Pro-Business, Pro-Life

Imagine yourself the owner of an aluminum ladder company. What do you do once every home owner in the United States owns a ladder? You go after renters. But what happens when that market is saturated? You better hope the ladders fail and need to be replaced. Or you buy another company, like one that makes cookies, and hope for profits on that product. (Or so I imagine how business people think.)

But imagine also hearing the Brit Hume commentary about abortion and the Planned Parenthood videos. You learn there that 55 million human lives have been taken through abortion. And you begin to think of all those customers who might have needed an aluminum ladder.

What got me thinking along these free-market lines was Rod Dreher’s posting of an American creed that goes out of its way to deride capitalism:

We believe in one Market,
Objective and Free,
maker of assets and security,
of all that is prosperous and possible.
We believe in the one true force, the Invisible Hand,
the Logic of the Market,
eternally co-existing with the Market,
regent of riches, assurance of efficiency,
trumpeter of technology, power behind politics.
Through him all transactions are made.
For us and for our prosperity
he gives value to all money
and enables all commerce;
by the power of the American Dream
he becomes incarnate in the hearts of all free men.
For our sake he guarantees the equitability of all commerce,
he re-assures all the laborers,
emboldens all the entrepreneurs,
and casts aside all the idle.
He ensures all debts will ultimately be repaid.
He is revealed in glory in America but his kingdom has no end nor boundary.
We believe in the American Dream, the hope and giver of the life abundant,
who proceeds from the Market and who with the Invisible Hand is worshiped and glorified.
He has spoken through Adam Smith and his economists.
We believe in one holy and universal Spirit of Growth.
We acknowledge the cost and risk of our choices.
We look for the extension of credit,
and the affluent life that is certain to come. Amen.

Dreher’s friend, the one who wrote the creed, explains that “consumerism and its underlying philosophy is as big of a cultural hurdle to serious Christian’s life as liberal sexual norms.”

It can be. But why isn’t consumerism also a friend of the unborn when you recognize how many potential consumers have been eliminated from the check-out line?

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9 thoughts on “Pro-Business, Pro-Life

  1. If I were Dutch, I’d probably have a word for that kind of irreligiosity that takes something sacred and makes sport of it. Then again, I watch the Simpsons pretty avidly.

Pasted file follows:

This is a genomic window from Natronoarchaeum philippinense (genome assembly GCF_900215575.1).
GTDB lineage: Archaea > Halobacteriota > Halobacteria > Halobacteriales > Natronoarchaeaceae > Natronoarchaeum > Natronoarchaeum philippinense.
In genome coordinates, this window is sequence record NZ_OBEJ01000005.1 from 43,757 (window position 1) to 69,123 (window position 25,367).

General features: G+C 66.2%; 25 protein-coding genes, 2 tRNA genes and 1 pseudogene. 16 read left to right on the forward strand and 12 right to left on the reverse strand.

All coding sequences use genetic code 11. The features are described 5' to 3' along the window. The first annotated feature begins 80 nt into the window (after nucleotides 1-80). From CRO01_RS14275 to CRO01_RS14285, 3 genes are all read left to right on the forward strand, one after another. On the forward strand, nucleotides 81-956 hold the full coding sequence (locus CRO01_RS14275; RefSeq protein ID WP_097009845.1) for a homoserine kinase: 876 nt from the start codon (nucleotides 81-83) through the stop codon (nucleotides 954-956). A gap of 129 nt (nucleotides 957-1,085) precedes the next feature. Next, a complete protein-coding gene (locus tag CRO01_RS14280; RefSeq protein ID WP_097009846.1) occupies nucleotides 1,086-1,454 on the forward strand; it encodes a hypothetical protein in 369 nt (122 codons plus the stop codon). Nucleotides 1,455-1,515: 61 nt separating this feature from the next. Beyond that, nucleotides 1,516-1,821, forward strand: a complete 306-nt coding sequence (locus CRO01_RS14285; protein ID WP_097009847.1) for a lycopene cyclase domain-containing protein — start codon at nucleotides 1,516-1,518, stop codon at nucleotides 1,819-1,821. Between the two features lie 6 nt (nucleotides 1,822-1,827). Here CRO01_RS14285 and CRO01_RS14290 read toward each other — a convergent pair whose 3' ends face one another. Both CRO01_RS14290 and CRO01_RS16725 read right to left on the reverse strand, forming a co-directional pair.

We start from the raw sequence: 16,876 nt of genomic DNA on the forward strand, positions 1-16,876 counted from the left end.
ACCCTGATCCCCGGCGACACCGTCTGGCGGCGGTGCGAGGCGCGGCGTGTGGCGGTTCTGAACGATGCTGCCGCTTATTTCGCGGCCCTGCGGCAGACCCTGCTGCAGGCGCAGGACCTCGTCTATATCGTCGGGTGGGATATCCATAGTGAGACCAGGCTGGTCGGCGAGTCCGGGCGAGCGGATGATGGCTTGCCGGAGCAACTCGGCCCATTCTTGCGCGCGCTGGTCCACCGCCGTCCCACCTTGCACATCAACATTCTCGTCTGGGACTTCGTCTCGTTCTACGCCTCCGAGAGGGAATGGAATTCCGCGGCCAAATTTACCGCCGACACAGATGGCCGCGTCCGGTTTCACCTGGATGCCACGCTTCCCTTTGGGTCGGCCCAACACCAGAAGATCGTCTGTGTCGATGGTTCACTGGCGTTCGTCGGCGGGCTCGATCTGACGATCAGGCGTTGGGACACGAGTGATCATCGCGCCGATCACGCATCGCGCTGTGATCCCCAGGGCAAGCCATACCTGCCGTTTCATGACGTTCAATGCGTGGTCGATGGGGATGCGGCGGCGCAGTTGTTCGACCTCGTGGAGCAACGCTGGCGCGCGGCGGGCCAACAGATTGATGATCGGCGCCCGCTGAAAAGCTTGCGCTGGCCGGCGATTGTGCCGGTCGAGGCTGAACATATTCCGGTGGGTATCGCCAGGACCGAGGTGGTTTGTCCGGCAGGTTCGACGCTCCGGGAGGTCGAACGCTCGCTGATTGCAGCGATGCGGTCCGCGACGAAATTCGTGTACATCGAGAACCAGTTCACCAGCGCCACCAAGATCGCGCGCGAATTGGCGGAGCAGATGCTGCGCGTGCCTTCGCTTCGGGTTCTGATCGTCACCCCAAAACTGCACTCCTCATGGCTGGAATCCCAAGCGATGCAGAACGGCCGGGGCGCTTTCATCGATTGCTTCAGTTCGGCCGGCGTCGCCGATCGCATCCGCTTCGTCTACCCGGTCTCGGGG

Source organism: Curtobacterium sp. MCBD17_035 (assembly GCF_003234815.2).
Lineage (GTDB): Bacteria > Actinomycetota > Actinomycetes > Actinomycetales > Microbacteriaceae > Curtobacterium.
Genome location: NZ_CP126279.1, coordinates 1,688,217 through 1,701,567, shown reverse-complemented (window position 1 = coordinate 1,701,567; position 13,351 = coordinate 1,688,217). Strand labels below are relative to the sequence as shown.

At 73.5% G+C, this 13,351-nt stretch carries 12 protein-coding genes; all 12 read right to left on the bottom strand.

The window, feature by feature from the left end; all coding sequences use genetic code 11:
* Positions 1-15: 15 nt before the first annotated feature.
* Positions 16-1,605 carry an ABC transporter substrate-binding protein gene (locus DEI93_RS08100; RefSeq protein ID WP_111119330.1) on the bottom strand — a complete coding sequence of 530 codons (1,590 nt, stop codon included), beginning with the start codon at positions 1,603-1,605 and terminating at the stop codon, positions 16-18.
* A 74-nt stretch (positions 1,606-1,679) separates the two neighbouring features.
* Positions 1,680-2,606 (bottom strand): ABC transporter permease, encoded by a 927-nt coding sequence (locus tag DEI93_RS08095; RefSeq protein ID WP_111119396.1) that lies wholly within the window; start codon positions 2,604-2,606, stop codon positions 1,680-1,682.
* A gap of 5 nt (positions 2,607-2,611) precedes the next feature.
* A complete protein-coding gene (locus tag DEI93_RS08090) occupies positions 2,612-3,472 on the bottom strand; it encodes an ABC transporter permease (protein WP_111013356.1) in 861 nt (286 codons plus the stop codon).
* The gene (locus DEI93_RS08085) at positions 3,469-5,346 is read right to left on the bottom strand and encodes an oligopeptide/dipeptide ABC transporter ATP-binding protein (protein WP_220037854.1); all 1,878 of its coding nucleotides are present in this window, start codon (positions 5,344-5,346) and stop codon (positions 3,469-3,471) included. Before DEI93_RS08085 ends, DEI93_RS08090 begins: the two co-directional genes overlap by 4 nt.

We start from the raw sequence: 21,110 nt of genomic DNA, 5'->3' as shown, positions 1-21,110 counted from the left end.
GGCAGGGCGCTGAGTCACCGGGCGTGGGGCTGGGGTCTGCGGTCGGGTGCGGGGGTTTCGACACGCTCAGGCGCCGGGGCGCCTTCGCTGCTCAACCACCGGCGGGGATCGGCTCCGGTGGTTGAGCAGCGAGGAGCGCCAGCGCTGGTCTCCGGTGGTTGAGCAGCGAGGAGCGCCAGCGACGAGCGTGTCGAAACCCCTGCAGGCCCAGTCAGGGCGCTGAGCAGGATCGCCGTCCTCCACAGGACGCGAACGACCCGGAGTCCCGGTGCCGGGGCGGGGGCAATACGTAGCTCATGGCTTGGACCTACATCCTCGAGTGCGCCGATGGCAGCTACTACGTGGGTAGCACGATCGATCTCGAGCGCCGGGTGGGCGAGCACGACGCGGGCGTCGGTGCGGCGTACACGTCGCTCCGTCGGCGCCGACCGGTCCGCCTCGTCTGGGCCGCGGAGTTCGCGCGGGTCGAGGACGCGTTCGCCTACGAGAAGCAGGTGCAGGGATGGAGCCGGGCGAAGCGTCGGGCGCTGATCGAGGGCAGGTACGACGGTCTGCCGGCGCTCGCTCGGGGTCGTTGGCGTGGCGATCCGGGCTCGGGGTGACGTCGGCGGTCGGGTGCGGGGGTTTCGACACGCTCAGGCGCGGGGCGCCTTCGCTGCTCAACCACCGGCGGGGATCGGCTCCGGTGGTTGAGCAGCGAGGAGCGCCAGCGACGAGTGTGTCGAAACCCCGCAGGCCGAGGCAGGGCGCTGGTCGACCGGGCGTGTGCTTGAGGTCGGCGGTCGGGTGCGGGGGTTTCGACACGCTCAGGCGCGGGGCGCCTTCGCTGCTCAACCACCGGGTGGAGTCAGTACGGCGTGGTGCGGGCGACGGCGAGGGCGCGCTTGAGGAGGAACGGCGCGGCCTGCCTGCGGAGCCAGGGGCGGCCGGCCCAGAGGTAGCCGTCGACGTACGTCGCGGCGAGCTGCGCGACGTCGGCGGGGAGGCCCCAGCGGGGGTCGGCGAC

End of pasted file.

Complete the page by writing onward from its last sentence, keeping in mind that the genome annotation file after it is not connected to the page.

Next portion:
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  2. Isn’t it true that the emphasis on the material that is part of consumer culture tends toward an excessive concern with oneself and with immediate gratification? I don’t think that I’m as suspicious of the market as Dreher seems to be, but I am as suspicious of market culture as are thinkers like Ropke and those like him. It does, moreover, seem significant that “worshippers” of capitalism don’t seem to make the calculation that more people is good for the economy. Instead, those of high religiosity of various sects are those having kids in western cultures (think home school Reformed and evangelicals who attend services, Mormons, traditional Roman Catholics). Perhaps the more responsible way of portraying the market (than the way treated by Dreher) is as as a good that, like anything social, has a tendency toward some problems of the type listed in this “creed.”

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  3. From a commenter over at Dreher’s blog:

    “Only in America can one have enough leisure time, fundamental liberties, and education to write a mockery of the Nicene Creed in order to make the point that one opposes the principles that gave rise to the goods that allow one to author this mockery”

    I hope Dreher and his friend soon find the congenial monastic community they want. I also hope that they don’t want me to pay for it.

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  4. Dan,

    Michael Moore’s attempt at justification: “You know, I’ve often thought it’s very ironic that I’m able to do all this and yet what am I on? I’m on networks. I’m distributed by studios that are owned by large corporate entities. Now, why would they put me out there when I am opposed to everything that they stand for? And I spend my time on their dime opposing what they believe in. Well, it’s because they don’t believe in anything. They put me on there because they know that there’s millions of people that want to see my film or watch the TV show, and so they’re gonna make money. And I’ve been able to get my stuff out there because I’m driving my truck through this incredible flaw in capitalism, the greed flaw. The thing that says that the rich man will sell you the rope to hang himself with if he thinks he make a buck off it. Well, I’m the rope. I hope. I’m part of the rope.”

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